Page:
Coming Out & Making Safe Spaces at School
Originally Published: October 11, 2011
Revised: September 5, 2013
Nothing is as stressful as the thought of walking into school and saying to everyone “I’m gay” or “I’m transgender.”
Being a lesbian, gay, bisexual or transgender (LGBT) teen can be confusing and stressful. Are you ready to be “out” at school? Do you have family and friends that support you? Is your school supportive of you? Whether you were bullied throughout middle school or you had the best childhood ever, figuring out how to be yourself and fit in at high school can be tough. So where do you go from here?
If you Google “coming out experiences,” you’re bombarded with teens and adults recounting their tales of coming out. You might have heard some version of many of these stories, but every coming out experience is personal. Before you can come out to anybody else, you first have to come out to yourself. So that raises a question: If you are comfortable and have accepted yourself for who you are, do you really need to pressure yourself with coming out?
The pressures of high school are many—peer pressure, pressure to perform well in school, pressure to be involved in extracurricular activities, pressure to get into the college of your dreams. On top of all that pressure, you may decide you don’t want the added pressure of coming out at school. And that’s fine. But what if you do want to be out at school? How do you do that? By taking it one step at a time.
You may be, or have grown to be, comfortable with yourself, but this doesn’t mean that those around you will necessarily feel the same way. If the homophobia or transphobia in your school is hanging over you like a black cloud, you’re left to wonder just how hard the rain will fall when you walk in there. There are bound to be bullies, regardless of the school or the environment in the school, but will there be an adult or a friend who’s willing to stand up for you? What can be done when you’re being shoved into lockers, when you’re lying in bed tormented over the names you’ve been called, when you’re thinking of chucking your phone out the window because of the wave of texts that have filled your inbox with hate mail, or when you just want to punch your computer screen hoping that the hit would hurt the person on the other side of the “you’re a fag” chat? Well, for one, you should always report harassment to adults—your parents or guardians, school administrators and teachers.
No one expects you to be a martyr for LGBT equality at your school, but in order to create change, people have to be willing to speak up and take action.
But what if you want to change your school, so you and any other student like you or with LGBT parents, can feel safe? To make your school a safe space, take a stand. If your school has a gay-straight alliance (GSA) or anything similar, join it! If the school doesn’t have a GSA, talk with your administration and teachers about starting one. To do this, look for online resources such as the Gay, Lesbian, Straight Education Network’s (GLSEN’s) website, which offers information on how to approach teachers and administrators and make them part of your cause.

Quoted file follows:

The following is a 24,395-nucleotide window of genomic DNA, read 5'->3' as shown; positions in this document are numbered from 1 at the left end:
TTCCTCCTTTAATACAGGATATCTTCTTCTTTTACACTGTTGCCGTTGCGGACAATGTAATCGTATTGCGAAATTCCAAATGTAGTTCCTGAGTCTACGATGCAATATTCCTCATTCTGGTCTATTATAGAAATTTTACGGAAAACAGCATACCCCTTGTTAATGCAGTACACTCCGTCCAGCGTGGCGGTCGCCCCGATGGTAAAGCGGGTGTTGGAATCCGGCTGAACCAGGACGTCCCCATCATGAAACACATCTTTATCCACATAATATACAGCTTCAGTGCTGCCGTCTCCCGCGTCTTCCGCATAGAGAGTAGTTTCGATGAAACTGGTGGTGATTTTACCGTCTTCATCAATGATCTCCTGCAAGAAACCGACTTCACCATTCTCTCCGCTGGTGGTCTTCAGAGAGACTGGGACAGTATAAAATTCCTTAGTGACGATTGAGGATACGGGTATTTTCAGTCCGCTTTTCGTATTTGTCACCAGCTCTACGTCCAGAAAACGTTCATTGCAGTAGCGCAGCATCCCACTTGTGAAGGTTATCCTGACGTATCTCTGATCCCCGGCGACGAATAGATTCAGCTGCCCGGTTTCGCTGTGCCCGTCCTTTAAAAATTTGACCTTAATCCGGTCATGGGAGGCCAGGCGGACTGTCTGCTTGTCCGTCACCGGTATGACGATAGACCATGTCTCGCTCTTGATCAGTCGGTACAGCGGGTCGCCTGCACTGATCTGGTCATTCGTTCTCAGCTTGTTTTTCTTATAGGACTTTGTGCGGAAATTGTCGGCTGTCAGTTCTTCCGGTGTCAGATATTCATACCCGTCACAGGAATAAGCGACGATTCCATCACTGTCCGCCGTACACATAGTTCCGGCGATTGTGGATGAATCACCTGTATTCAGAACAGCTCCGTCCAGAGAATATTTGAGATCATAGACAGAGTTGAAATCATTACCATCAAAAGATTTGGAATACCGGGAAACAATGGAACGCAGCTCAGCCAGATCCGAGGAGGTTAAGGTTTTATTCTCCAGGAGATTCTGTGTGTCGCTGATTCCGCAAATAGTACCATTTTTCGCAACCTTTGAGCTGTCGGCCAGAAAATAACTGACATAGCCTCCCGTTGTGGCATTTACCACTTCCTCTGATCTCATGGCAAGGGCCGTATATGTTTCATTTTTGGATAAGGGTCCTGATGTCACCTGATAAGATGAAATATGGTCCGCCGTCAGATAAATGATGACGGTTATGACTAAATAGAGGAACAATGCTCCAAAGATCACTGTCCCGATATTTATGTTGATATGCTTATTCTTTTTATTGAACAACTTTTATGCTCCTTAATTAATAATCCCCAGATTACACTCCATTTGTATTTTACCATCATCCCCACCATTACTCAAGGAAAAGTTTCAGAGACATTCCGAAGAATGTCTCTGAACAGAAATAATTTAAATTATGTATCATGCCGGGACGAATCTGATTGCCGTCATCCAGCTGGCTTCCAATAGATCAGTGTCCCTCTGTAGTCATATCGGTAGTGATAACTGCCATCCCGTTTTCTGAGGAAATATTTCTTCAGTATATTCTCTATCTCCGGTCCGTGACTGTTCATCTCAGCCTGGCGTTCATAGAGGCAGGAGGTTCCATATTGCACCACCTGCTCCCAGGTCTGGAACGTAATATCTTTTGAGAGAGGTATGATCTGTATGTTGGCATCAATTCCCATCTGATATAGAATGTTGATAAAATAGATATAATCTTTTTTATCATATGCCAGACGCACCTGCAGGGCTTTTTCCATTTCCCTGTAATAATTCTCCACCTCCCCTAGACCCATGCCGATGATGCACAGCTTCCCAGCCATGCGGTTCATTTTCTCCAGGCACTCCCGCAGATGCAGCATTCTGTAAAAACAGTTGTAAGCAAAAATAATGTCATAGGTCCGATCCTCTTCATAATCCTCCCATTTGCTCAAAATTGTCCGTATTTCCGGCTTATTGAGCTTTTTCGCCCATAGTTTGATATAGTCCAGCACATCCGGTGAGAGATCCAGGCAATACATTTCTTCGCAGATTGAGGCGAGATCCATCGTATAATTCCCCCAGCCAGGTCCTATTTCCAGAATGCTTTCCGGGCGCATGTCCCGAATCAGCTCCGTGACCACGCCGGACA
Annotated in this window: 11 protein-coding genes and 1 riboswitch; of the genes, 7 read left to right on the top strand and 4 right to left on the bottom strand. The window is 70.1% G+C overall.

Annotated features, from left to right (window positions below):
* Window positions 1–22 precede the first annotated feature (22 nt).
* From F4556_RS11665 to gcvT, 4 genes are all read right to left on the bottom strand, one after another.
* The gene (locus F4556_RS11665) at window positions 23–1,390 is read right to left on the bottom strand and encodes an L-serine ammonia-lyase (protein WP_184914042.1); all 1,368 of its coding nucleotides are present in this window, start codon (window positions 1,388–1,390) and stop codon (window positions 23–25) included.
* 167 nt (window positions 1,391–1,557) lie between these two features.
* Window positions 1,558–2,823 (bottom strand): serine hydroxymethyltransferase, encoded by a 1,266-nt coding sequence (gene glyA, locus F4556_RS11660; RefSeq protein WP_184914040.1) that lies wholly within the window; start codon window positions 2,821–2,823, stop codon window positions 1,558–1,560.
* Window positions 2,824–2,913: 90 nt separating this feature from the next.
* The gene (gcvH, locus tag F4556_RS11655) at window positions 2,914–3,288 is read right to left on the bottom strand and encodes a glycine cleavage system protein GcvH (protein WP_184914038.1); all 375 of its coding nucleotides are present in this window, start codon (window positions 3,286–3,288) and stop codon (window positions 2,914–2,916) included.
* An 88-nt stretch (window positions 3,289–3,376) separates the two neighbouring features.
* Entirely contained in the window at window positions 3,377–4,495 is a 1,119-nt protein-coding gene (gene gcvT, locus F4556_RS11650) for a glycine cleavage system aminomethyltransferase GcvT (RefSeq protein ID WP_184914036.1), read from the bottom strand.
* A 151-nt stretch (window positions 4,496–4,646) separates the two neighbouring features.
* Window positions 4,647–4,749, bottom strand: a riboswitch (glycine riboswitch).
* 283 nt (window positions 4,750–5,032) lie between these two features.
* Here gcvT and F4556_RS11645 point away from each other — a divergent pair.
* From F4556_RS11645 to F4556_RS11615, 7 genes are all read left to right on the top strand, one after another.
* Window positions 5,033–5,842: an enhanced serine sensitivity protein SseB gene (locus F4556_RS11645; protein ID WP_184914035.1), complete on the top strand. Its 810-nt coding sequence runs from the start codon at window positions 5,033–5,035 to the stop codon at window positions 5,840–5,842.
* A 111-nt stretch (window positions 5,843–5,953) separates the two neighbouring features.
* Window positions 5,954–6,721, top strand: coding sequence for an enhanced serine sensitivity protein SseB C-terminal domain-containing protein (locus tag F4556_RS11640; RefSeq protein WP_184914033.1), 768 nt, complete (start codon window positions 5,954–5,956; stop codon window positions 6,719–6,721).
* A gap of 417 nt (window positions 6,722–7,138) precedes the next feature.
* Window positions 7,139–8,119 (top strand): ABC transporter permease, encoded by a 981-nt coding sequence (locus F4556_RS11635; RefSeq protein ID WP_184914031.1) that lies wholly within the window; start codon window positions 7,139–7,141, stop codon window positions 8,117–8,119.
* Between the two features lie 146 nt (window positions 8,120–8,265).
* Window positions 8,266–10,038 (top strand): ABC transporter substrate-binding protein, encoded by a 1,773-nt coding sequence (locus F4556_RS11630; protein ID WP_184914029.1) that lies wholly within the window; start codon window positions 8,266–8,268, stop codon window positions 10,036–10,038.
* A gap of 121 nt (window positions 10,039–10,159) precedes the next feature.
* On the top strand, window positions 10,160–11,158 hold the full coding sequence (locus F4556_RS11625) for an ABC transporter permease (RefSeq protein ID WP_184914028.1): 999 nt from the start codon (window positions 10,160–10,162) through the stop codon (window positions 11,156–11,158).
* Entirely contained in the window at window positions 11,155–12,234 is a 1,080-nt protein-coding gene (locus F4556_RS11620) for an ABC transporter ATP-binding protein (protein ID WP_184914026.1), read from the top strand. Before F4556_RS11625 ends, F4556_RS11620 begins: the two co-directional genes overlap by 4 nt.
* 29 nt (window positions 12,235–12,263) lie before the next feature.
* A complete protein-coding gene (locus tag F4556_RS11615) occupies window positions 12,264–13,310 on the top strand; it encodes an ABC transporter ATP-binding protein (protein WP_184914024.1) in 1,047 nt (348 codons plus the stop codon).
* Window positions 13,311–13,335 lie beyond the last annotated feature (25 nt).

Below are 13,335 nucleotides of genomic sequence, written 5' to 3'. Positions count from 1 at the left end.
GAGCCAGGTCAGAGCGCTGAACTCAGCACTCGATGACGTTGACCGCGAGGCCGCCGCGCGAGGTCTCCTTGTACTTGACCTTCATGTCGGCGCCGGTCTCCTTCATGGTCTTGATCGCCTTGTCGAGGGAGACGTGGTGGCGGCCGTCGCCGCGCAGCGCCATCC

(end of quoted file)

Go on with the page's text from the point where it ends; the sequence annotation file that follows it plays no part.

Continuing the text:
GLSEN also offers a Safe Space Kit, which includes information for LGBT students and allies to work with teachers and administrators to create safe spaces for students, their families and school staff. The kit comes with safe space stickers and posters, which teachers can hang up in their rooms to establish that in this area there is zero tolerance for bullying and harassment.
If you have a GSA and safe spaces for LGBT students and allies, you can then raise awareness and begin to build up the LGBT and ally communities in your school by holding or attending a gay prom, having a guest come in at assemblies and talk about being transgender, and creating a safe school environment as well as offering peer-to-peer training on these topics.
Of course no one expects you to be a martyr for LGBT equality at your school, but in order to create change, people have to be willing to speak up and take action. At the same time, you may feel as if the pressure of creating a safe space and leading the charge for social reform at your school may be too much. Maybe you just want to feel comfortable in your own school, and that’s OK too. You may just need to find people who can support you.
Having at least one trusted adult is always a good idea. Even if you don’t yet have the courage or the ability to start or join a GSA in your school, at least you would have one person that you can confide in. Having a strong group of accepting friends will help you feel comfortable and supported at school as well. Falling into place at school can be difficult enough without the added pressure of dealing with a hostile, homophobic environment at school. Build strong bonds with people you trust; they’ll help you find your place at school and support you through any challenges you face.
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